If you are creative and decide to customize, figure it will take you three time longer to do it than staying with the plan. We built our own panel with Dynon's 10" Skyview, ADS-B etc. and using My Panel (less radios) for the basic things. We also put in a third set of window comparable to the L21. This gives us good visibility to the rear and as a side benefit we can see all the oily rags and cans on the rear shelf. When you are building with someone else you do not always get it your way.

    We were going to limit the weight to 1320, but for a variety of reasons we decided for 1865, the empty weight was 958 which I guess is fairly light for the EX. The DAR was Adam Valdez from the Bakersfield area, he is very thorough, he only found one overtightened pulley and a wire that needed more chafe. So with his autograph we are good to go.

    Good luck with your build, ask a lot of questions, read the forums, there are a lot of EX builders with experience and of course Mitch is the guru if we can't help you out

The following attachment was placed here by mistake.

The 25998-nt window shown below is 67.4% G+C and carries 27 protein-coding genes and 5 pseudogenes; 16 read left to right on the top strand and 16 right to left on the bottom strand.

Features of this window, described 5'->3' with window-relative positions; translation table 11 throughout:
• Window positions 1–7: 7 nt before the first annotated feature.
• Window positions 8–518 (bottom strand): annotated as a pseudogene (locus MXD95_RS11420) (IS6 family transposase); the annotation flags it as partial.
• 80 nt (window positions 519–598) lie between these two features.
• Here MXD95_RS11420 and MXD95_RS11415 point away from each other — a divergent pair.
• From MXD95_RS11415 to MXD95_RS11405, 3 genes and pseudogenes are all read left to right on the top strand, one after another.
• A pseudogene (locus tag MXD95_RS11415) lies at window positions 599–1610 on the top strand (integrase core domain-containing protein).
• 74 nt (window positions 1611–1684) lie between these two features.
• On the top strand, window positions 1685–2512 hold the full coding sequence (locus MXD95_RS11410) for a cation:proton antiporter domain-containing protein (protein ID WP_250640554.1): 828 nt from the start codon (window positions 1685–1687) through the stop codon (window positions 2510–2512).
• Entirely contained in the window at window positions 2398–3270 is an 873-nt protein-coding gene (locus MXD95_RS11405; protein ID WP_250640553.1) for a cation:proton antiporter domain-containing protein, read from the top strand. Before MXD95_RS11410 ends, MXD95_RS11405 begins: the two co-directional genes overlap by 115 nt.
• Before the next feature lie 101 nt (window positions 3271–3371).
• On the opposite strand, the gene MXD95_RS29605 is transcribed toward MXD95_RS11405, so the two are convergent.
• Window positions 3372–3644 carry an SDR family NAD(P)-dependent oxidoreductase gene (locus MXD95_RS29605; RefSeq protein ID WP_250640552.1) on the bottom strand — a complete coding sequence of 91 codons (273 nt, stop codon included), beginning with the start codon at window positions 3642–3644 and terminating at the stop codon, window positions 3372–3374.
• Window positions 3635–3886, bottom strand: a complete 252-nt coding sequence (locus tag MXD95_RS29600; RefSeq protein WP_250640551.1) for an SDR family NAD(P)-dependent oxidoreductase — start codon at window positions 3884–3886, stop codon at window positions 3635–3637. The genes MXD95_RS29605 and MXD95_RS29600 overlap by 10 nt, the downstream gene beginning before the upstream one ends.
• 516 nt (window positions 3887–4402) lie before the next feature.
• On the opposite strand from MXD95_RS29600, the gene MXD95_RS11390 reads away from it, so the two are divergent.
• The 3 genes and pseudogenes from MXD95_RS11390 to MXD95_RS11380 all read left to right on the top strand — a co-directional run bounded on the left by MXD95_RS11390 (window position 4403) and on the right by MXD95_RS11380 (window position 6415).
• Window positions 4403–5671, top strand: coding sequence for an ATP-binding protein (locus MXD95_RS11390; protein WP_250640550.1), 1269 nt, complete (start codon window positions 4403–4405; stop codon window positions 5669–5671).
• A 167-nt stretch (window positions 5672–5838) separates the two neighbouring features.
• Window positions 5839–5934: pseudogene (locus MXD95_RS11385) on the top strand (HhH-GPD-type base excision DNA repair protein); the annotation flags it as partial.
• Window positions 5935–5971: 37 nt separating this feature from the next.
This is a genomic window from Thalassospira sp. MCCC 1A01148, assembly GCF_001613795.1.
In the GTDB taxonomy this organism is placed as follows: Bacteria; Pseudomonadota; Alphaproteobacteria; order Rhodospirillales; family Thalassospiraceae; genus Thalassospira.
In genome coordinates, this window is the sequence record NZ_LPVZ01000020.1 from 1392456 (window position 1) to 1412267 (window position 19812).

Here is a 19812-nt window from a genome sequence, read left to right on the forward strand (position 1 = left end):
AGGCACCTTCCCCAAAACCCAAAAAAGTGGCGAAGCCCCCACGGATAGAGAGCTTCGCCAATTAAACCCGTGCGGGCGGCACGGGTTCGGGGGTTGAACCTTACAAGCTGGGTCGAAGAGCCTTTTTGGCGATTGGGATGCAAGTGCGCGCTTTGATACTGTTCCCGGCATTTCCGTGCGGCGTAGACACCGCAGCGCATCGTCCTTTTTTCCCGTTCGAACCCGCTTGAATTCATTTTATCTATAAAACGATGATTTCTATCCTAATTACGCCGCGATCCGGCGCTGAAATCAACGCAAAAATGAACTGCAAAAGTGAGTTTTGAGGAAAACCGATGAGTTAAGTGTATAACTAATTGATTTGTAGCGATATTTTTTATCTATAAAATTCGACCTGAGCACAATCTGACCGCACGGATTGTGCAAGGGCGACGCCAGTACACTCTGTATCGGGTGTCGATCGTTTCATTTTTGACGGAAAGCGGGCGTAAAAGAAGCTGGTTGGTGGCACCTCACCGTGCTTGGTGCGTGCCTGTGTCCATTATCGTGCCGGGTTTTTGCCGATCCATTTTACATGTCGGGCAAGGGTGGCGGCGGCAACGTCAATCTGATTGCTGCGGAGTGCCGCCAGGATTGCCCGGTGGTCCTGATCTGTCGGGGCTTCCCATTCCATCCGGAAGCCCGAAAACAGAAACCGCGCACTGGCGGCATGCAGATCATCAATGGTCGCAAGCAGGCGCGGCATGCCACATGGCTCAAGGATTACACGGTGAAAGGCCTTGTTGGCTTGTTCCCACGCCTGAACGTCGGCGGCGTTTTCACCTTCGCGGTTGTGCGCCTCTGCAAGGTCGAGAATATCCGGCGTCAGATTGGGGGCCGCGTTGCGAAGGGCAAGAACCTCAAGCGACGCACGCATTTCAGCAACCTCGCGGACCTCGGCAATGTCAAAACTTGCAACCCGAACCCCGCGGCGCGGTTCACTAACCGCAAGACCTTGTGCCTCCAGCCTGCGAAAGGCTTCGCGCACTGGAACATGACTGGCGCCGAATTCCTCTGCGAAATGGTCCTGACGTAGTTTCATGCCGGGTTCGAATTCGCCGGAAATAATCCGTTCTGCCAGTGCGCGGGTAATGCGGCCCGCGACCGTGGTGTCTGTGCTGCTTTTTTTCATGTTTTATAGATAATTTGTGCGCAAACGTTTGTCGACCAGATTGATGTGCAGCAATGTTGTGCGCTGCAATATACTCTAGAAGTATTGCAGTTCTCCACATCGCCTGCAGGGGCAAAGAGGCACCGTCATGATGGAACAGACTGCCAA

Dave
    Dave,

    Thanks for your long and informative post.

    I am sure that I will have a million questions so it is good that there is a strong forum like this one.

    Mark

  9. #9
    Senior Member Paul's Avatar
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    Default Re: A new Carbon Cub builder has (as usual) a few questions...

    Hey Mark, congratulations on your purchase. Best kit in the business as far as I'm concerned. Here's some random comments, observations and tips.

    1) Manuals...Cubcrafters manuals plus Mitch's videos and CCK pictures are a really good combination. Get the links from Mitch and be sure and always refer to the manuals in Dropbox because he's always editing and improving them and that way you're guaranteed of looking at the most recent instruction and diagrams. As others have said, Poly Fiber's manual is a must have when you get to covering. It's a very easy read and I referred to it many times all the way through covering and painting.